Steve Smith, David Warner and Cameron Bancroft have never been closer. Literally.

The returning trio are sharing the field for the first time in a Test match since the ball-tampering scandal in Cape Town last year and have buddied up in more ways than one.

Warner and Bancroft resumed their opening partnership on day one — although it didn't bear fruit as both men were dismissed for single figures — and Smith returned to the five-day format in style by composing a masterful 144 to rescue Australia from potential embarrassment.

There have been reports the Aussie dressing room was divided in the wake of the cheating controversy in South Africa and suggestions Smith and Warner are far from a tight-knit duo after the career-altering development.


But the former captain and his deputy stood side-by-side with Bancroft on day two at Edgbaston.

Australia had a completely new-look slips cordon to the one that graced fields against India and Sri Lanka during the Australian summer. Whereas the likes of Usman Khawaja, Aaron Finch and Shaun Marsh stood in catching positions behind the wicket then, now it is the Cape Town trio who manned the important space next to skipper and wicketkeeper Tim Paine.

Warner was at first slip, Smith at second and Bancroft at third — with Khawaja floating between fourth slip and gully as Pat Cummins and James Pattinson tried to dismantle the England top order.

It was a sight that would have been unthinkable when relationships could have been damaged beyond repair as the fallout of the cheating storm reverberated around the cricket world.

That Paine felt comfortable enough to station them all together is a positive sign of the healing that's taken place since then.

Warner had spent much of his time patrolling mid-off and the covers before copping a one-year ban but was shifted into the slips, and Paine's reluctance to deploy a short-leg meant Bancroft was given a reprieve from wearing a helmet just under the batsman's nose.

Cameron Bancroft, Steven Smith and David Warner field in the slips. Photo / Getty
Cameron Bancroft, Steven Smith and David Warner field in the slips. Photo / Getty

Smith's hands have always been as reliable as his batting and he showed that once again when he took a sharp grab down low to get rid of Jason Roy when Pattinson found the England opener's outside edge on 10 to snare the first wicket of the morning.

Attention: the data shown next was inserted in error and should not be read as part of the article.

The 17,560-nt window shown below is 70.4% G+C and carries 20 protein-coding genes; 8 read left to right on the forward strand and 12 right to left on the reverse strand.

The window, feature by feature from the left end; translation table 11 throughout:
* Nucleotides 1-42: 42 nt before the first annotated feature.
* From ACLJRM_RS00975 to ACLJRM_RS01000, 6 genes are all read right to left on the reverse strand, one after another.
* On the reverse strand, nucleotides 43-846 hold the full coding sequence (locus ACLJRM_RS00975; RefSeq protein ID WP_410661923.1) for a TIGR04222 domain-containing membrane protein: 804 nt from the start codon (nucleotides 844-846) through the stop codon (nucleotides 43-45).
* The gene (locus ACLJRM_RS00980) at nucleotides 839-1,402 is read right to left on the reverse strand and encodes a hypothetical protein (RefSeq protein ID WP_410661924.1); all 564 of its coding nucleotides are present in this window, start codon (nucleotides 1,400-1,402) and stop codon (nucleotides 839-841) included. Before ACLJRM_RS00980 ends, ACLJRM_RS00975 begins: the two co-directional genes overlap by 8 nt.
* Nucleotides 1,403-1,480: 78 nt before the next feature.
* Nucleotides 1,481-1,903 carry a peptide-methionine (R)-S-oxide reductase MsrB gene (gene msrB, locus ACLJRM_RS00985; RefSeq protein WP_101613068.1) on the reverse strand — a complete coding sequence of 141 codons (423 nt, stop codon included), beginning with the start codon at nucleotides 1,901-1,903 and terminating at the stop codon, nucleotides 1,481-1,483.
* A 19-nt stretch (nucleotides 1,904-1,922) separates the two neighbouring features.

While it's one of the fiercest rivalries in cricket, the Ashes was always going to be about more than just bragging rights between Australia and England. Marking the first Test Smith, Warner and Bancroft were available for since their respective suspensions ended, much of this series will centre around how they adapt to life wearing the baggy green again.


Australia underwent a huge cultural shift in their absence where there was as much emphasis placed on being a good bloke as there was on runs and wickets. Smith and Warner fitted seamlessly back into the side for the World Cup and now Bancroft is back to signal a new era of cricket Down Under.

Seeing all three men stand so close on the second morning at Edgbaston suggests Australian cricket has come full circle since its darkest hour 16 months ago.

The first Test in Birmingham is the first time Paine is captaining the team with the former leaders by his side and if he gets stuck for ideas he has some smart cricket brains to turn to.

As the players prepared to resume after Cummins struck Rory Burns on the head with a bouncer early on day two, Warner and Smith were seen locked in discussion about potential plans. The Aussie opener was doing most of the talking, gesturing with his hands as they cooked up ways to find another breakthrough.

In the middle session, during a lull in play, Warner got cosy with his former captain as he wrapped his left arm around Smith's shoulders.

Warner is banned from ever holding a leadership position in Australian cricket again and Smith isn't able to serve as captain or vice-captain until 12 months after his ban expires — but they don't need official titles to set an example.


Smith has always led from the front and let his bat do most of the talking anyway — and it was the same story as he marked his return from Test exile with a spectacular century that rescued Australia from 8/122 and guided it to 284 all out to keep it in the match.

"I obviously don't have the armband, that's OK, I think Tim's done a magnificent job the last 18 months or whatever it is," Smith said.

"For me, I'm obviously an experienced player now and experienced person in the dressing room and you want your experienced players to stand up when it's difficult and show the way and fortunately I was able to do that."